Third Geneva Convention Does Not Preclude Noriega Extradition
The Eleventh Circuit earlier this month ruled that Manuel Noriega could be extradited to France following the completion of his sentence in Florida. In Noriega v. Pastrana, Noriega argued that under the Third Geneva Convention he was entitled to automatic and immediate repatriation to Panama as soon as his criminal sentence was complete. However, Section 5 of the MCA provides that “no person may invoke the Geneva Conventions or any protocols thereto in any habeas corpus or other civil action or proceeding to which the United States, or … agent of the United States is a party as a source of rights in any court of the United States or its States or territories.” The Court held that the MCA precluded Noriega’s action pursuant to the Third Geneva Convention:
Despite Noriega’s arguments to the contrary, it appears that Noriega is invoking the Third Geneva Convention as a source of rights-the alleged right to immediate repatriation under article 118. While the legal effect of § 5 has not been widely discussed, the plain language of § 5 prohibits exactly this type of action…
The Court then continued:
assuming arguendo that the Third Geneva Convention is self-executing and that § 5 of the MCA does not preclude Noriega’s claim, … the Third Geneva Convention does not prevent Noriega’s extradition to France…. Articles 118 and 119 of the Third Geneva Convention set forth the permissible duration for the deten-tion of prisoners of war. Article 118 provides, in pertinent part, that “[p]risoners of war shall be released and repatriated without delay after the cessation of active hostilities.” Article 119 further qualifies that “[p]risoners of war against whom criminal proceedings for an indictable offence are pending may be detained until the end of such proceedings, and, if necessary, until the comple-tion of the punishment. The same shall apply to prisoners of war already convicted for an indictable of-fence.” As a result of Noriega’s conviction in the United States, article 119 authorized the United States to prolong his detention for the duration of his sentence-beyond the cessation of hostilities between the United States and Panama. Nowhere, however, is it suggested that a prisoner of war may not be extradited from one party to the Convention to face criminal charges in another.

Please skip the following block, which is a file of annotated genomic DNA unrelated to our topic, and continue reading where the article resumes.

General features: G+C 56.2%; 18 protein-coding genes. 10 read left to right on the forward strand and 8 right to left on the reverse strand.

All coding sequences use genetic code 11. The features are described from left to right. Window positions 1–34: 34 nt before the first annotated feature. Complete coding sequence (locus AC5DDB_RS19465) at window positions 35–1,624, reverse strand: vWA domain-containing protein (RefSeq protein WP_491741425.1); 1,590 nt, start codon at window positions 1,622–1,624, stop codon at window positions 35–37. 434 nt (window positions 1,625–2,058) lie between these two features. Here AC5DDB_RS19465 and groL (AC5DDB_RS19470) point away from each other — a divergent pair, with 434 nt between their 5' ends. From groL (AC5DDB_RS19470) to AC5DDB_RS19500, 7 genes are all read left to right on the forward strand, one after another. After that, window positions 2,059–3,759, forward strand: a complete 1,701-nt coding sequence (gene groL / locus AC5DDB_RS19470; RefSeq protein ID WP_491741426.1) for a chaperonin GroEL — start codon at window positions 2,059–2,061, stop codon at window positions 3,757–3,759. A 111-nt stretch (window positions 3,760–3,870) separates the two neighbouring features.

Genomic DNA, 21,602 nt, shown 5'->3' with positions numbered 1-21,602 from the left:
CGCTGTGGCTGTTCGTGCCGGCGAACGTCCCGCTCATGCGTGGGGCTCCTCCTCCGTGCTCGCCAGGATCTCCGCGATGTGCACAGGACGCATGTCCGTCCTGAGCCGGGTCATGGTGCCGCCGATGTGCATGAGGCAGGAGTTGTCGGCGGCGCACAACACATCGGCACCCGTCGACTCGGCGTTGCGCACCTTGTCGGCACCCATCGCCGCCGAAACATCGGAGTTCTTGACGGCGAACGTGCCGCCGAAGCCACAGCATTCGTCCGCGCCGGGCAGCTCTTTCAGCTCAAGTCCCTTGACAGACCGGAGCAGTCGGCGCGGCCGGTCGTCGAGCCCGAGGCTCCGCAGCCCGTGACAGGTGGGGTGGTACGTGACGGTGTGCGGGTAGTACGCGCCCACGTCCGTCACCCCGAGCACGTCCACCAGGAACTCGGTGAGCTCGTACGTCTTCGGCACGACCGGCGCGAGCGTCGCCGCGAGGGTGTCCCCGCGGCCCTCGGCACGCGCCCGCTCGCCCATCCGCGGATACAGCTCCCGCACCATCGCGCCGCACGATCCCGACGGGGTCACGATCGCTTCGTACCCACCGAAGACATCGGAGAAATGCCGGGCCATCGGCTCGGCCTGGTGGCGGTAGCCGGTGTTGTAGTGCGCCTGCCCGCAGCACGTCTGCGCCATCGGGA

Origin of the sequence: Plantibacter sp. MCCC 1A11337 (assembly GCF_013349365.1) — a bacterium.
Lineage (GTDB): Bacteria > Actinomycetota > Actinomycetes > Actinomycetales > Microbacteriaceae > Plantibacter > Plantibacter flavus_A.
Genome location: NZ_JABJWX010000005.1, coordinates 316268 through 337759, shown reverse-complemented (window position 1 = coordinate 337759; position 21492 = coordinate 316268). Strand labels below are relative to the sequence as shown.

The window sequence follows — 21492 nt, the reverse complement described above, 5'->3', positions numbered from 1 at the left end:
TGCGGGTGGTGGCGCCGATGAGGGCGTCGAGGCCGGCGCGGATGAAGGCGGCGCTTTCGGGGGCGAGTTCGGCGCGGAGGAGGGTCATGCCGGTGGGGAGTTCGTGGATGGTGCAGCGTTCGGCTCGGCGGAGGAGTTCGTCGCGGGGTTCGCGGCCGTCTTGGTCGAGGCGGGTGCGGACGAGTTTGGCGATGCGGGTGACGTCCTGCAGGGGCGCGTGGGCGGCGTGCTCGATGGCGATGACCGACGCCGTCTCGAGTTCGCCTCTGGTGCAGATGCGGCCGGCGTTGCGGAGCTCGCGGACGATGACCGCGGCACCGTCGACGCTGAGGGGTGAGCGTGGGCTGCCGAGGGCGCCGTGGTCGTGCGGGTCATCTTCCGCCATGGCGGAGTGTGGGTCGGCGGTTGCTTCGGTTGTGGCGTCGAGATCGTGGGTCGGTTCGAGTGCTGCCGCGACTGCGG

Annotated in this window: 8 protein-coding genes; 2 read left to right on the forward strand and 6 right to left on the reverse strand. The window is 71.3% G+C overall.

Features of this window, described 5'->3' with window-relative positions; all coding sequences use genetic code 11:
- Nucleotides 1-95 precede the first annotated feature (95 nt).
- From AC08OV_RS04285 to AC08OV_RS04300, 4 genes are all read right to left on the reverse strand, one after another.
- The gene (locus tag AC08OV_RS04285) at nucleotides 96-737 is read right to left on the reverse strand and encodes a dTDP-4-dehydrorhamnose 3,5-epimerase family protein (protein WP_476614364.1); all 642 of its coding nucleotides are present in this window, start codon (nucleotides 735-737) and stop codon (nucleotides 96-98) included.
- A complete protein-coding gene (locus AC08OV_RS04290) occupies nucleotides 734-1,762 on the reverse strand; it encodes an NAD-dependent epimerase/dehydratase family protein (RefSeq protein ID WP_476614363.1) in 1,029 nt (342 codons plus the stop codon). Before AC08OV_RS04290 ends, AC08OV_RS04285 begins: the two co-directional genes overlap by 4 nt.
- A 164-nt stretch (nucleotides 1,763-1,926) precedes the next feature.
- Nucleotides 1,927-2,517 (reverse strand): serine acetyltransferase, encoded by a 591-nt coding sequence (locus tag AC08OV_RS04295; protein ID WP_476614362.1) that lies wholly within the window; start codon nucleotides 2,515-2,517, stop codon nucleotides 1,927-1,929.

This makes perfect sense to me. A later-in-time statute precludes invocation of treaty rights and in any event the treaty rights do not afford the protection Noriega was requesting.
The case is also interesting when compared with Boumediene. In Boumediene, the jurisdiction-stripping section of the MCA (Section 7) was held to be unconstitutional. In this case, the court gave short shrift to any constitutional arguments with respect to Section 5:
In Boumediene, the Supreme Court found § 7 of the MCA, which explicitly removed the jurisdiction of courts to consider habeas actions by enemy combatants, to be unconstitutional. Id. at 2242-44, 2275.The Court determined that the petitioners could not be prevented from seeking the writ because of their status as enemy combatants or detention in Guantanamo Bay, and therefore they were entitled to the constitutional privilege of habeas corpus…. Section 5, in contrast, … at most changes one substantive provision of law upon which a party might rely in seeking habeas relief. We are not presented with a situation in which potential petitioners are effectively banned from seeking habeas relief because any constitutional rights or claims are made unavailable.
The confusing bit for me is that it appears that Section 5 of the MCA does curtail the rights of prisoners of war by making the Third Geneva Conventions off limits for habeas petition. That may not make a difference in a case like Noriega’s, where the United States is acting consistent with Article 119 of the Third Geneva Convention. But what about other situations, such as a typical POW who is not serving time for criminal offenses? Isn’t the removal of rights under the Third Geneva Convention in habeas petitions a genuine and significant change of substantive provisions of law?
I’m not an expert on habeas relief, the MCA, or the Geneva Conventions, so thoughts from others are most welcome.